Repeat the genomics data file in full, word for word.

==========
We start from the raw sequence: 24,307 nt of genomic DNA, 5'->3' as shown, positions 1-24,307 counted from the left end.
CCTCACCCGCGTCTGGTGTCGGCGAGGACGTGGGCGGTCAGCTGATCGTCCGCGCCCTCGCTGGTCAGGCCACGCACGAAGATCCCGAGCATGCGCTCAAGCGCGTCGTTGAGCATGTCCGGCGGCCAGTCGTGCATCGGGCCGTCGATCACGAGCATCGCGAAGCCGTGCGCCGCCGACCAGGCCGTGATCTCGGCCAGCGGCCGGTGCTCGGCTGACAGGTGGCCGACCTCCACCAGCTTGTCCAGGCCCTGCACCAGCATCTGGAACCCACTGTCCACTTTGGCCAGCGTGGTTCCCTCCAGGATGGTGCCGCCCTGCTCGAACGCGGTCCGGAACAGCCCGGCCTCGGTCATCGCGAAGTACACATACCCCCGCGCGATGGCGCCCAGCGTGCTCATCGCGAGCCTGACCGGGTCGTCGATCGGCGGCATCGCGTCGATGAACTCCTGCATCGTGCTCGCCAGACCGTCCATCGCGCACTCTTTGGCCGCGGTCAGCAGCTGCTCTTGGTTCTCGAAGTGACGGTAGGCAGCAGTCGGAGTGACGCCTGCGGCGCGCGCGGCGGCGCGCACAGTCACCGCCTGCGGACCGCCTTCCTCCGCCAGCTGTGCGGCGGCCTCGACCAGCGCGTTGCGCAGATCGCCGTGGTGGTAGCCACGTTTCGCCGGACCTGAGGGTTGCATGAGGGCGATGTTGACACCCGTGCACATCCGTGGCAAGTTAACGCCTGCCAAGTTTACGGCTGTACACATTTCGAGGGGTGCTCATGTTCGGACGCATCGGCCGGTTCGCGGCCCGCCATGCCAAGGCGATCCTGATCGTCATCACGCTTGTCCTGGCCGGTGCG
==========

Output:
We start from the raw sequence: 24,307 nt of genomic DNA, 5'->3' as shown, positions 1-24,307 counted from the left end.
CCTCACCCGCGTCTGGTGTCGGCGAGGACGTGGGCGGTCAGCTGATCGTCCGCGCCCTCGCTGGTCAGGCCACGCACGAAGATCCCGAGCATGCGCTCAAGCGCGTCGTTGAGCATGTCCGGCGGCCAGTCGTGCATCGGGCCGTCGATCACGAGCATCGCGAAGCCGTGCGCCGCCGACCAGGCCGTGATCTCGGCCAGCGGCCGGTGCTCGGCTGACAGGTGGCCGACCTCCACCAGCTTGTCCAGGCCCTGCACCAGCATCTGGAACCCACTGTCCACTTTGGCCAGCGTGGTTCCCTCCAGGATGGTGCCGCCCTGCTCGAACGCGGTCCGGAACAGCCCGGCCTCGGTCATCGCGAAGTACACATACCCCCGCGCGATGGCGCCCAGCGTGCTCATCGCGAGCCTGACCGGGTCGTCGATCGGCGGCATCGCGTCGATGAACTCCTGCATCGTGCTCGCCAGACCGTCCATCGCGCACTCTTTGGCCGCGGTCAGCAGCTGCTCTTGGTTCTCGAAGTGACGGTAGGCAGCAGTCGGAGTGACGCCTGCGGCGCGCGCGGCGGCGCGCACAGTCACCGCCTGCGGACCGCCTTCCTCCGCCAGCTGTGCGGCGGCCTCGACCAGCGCGTTGCGCAGATCGCCGTGGTGGTAGCCACGTTTCGCCGGACCTGAGGGTTGCATGAGGGCGATGTTGACACCCGTGCACATCCGTGGCAAGTTAACGCCTGCCAAGTTTACGGCTGTACACATTTCGAGGGGTGCTCATGTTCGGACGCATCGGCCGGTTCGCGGCCCGCCATGCCAAGGCGATCCTGATCGTCATCACGCTTGTCCTGGCCGGTGCG